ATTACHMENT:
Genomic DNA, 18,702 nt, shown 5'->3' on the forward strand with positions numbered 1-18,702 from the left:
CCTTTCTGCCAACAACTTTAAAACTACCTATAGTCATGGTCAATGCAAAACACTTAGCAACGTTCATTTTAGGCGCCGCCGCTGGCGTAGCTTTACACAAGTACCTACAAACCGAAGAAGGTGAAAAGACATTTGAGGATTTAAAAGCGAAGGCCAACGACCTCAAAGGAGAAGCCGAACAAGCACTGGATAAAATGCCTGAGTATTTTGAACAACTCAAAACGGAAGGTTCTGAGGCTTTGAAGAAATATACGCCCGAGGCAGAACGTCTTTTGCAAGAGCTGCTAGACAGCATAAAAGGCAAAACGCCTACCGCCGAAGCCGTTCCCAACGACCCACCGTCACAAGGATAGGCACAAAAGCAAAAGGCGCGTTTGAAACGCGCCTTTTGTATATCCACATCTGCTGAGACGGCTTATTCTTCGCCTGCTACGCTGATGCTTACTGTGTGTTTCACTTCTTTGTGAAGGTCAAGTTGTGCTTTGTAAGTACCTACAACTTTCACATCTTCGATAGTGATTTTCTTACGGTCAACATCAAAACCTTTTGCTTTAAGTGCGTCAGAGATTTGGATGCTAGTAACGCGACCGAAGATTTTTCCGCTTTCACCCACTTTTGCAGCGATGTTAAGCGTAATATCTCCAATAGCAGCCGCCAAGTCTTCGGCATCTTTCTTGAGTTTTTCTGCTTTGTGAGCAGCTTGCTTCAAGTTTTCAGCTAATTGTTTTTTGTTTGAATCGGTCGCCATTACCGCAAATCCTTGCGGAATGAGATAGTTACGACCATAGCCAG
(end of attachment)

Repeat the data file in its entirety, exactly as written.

Genomic DNA, 18,702 nt, shown 5'->3' on the forward strand with positions numbered 1-18,702 from the left:
CCTTTCTGCCAACAACTTTAAAACTACCTATAGTCATGGTCAATGCAAAACACTTAGCAACGTTCATTTTAGGCGCCGCCGCTGGCGTAGCTTTACACAAGTACCTACAAACCGAAGAAGGTGAAAAGACATTTGAGGATTTAAAAGCGAAGGCCAACGACCTCAAAGGAGAAGCCGAACAAGCACTGGATAAAATGCCTGAGTATTTTGAACAACTCAAAACGGAAGGTTCTGAGGCTTTGAAGAAATATACGCCCGAGGCAGAACGTCTTTTGCAAGAGCTGCTAGACAGCATAAAAGGCAAAACGCCTACCGCCGAAGCCGTTCCCAACGACCCACCGTCACAAGGATAGGCACAAAAGCAAAAGGCGCGTTTGAAACGCGCCTTTTGTATATCCACATCTGCTGAGACGGCTTATTCTTCGCCTGCTACGCTGATGCTTACTGTGTGTTTCACTTCTTTGTGAAGGTCAAGTTGTGCTTTGTAAGTACCTACAACTTTCACATCTTCGATAGTGATTTTCTTACGGTCAACATCAAAACCTTTTGCTTTAAGTGCGTCAGAGATTTGGATGCTAGTAACGCGACCGAAGATTTTTCCGCTTTCACCCACTTTTGCAGCGATGTTAAGCGTAATATCTCCAATAGCAGCCGCCAAGTCTTCGGCATCTTTCTTGAGTTTTTCTGCTTTGTGAGCAGCTTGCTTCAAGTTTTCAGCTAATTGTTTTTTGTTTGAATCGGTCGCCATTACCGCAAATCCTTGCGGAATGAGATAGTTACGACCATAGCCAG